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I used jquery validation (http://bassistance.de/jquery-plugins/jquery-plugin-validation/) for form validation. The followings are some fragments of my code:

HTML:

<form id="formID" action="/processForm" method="post">
  ...
  <input id="name" type="text" name="name" size="10" />
  <input id="username" type="text" name="username" size="10" />
  ...
<input type="submit" value="Submit" />

jQuery:

$("#formID").validate({
  onkeyup:false,

  rules: {
    name: {required: true},
    username: {required: true, checkUsername: true}
    ...
  },
  messages: {
    name: {required: "Must fill"},
    username: {required: "Must fill", checkUsername: "Username unavailable"},
    ...
  }

});

// Check if username exists
$.validator.addMethod('checkUsername', function(username) {
  var postURL = "/checkUsername";
  $.ajax({
    ...
  });
  return ...;
}, '');


// Submit the form by Ajax
$(document).ready(function() {
  $('.formID').ajaxForm({
    success: function(returnData) {
      $('#content').html(returnData);
    }
  });
});

Something odd is that I can leave some of the required fields blank or unchecked, and the form can still be submitted. Some required fields can prevent from submitting if left blank, but others don't. Did anybody encounter the same strange problem? Or did I do anything wrong here?

BTW, if I click the submit button without filling anything, all required fields show error messages correctly. But some of them just won't prevent the form from been submitted. Please help.

EDIT: The Ajax form submission function at the bottom doesn't seem to work. How do I correct it?

share|improve this question
    
Could you create a jsfiddle example tha shows the problem you're having? Also, don't just rely on client-side validation. You have to validate on the server as well, because anything coming from a user cannot be trusted, even if they are in a trusted environment (school, office, etc) –  Ashley Sheridan Jan 14 '13 at 14:03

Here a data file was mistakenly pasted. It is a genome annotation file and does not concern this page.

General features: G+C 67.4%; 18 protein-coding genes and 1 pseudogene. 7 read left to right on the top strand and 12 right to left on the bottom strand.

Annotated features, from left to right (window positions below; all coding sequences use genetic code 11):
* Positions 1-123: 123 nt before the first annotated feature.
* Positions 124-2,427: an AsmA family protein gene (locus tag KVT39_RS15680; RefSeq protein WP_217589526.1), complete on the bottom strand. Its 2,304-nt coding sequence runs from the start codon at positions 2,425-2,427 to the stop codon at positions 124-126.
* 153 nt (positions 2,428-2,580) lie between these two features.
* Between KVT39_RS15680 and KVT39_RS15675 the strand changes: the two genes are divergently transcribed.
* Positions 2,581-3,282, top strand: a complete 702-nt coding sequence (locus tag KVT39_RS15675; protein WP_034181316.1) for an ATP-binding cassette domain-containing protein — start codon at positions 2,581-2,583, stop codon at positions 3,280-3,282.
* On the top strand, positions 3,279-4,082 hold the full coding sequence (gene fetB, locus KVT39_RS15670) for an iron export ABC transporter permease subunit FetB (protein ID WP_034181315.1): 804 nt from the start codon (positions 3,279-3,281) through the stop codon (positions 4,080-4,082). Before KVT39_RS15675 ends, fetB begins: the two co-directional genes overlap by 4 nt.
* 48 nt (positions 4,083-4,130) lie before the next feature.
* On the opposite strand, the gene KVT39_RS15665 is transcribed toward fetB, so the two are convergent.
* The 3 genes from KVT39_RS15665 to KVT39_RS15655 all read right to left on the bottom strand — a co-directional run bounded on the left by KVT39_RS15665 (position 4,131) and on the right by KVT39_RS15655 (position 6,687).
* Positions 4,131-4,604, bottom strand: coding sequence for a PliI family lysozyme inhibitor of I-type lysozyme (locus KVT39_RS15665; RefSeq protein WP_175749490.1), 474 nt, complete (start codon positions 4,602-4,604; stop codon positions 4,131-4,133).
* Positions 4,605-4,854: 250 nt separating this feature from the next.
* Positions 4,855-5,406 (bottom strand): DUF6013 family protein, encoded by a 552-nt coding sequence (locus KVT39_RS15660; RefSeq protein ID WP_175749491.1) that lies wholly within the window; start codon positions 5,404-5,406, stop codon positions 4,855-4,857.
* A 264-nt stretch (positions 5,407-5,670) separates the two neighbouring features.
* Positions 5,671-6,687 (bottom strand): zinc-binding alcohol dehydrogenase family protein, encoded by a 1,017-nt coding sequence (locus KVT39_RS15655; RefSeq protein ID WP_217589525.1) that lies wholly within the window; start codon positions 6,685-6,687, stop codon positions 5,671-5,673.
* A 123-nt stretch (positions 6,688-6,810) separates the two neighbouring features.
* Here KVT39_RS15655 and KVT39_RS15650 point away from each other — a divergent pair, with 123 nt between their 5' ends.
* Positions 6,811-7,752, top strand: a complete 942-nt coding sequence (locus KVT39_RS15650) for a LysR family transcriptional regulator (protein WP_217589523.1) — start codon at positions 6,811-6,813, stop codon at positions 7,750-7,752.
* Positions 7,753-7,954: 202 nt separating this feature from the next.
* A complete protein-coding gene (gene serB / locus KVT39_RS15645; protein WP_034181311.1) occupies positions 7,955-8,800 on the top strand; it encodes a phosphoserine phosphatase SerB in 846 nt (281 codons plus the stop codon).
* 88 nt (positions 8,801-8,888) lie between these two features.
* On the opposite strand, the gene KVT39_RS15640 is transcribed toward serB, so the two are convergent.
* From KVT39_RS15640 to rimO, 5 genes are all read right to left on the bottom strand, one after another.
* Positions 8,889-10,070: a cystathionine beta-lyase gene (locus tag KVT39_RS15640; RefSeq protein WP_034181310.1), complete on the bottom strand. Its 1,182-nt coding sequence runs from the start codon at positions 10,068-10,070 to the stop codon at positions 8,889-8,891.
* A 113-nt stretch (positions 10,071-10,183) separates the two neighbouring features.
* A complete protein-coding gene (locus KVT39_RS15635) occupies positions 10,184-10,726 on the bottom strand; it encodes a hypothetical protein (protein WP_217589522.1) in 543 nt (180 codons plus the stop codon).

$("#addMemberSubmitForm").validate({ don't you need to place the form ID there?, so it should be $("#formID").validate({ –  jcho360 Jan 14 '13 at 14:03
    
Yes, that was just a typo. –  yltang52 Jan 14 '13 at 14:08
    
@Ashley Sheridan: I am developing my programs on Google App Engine, and they are rather complicated. I ran the page of my program and the jsfiddle just gave me a 404 and they are truly sorry because there was no such page. –  yltang52 Jan 14 '13 at 14:28
    
I found the problem: I missed implementing one of the customized methods. How embarrassing ... Sorry guys. But the final question is still valid: by using validate() function, my form now isn't submitted by the Ajax function. How do I submit the form with Ajax? Thanks and sorry again. –  yltang52 Jan 14 '13 at 15:01

3 Answers 3

up vote 1 down vote accepted

Summing up, in order to employ both form validation and ajax submission, add 'submitHandler' to the validate() function:

$("#formID").validate({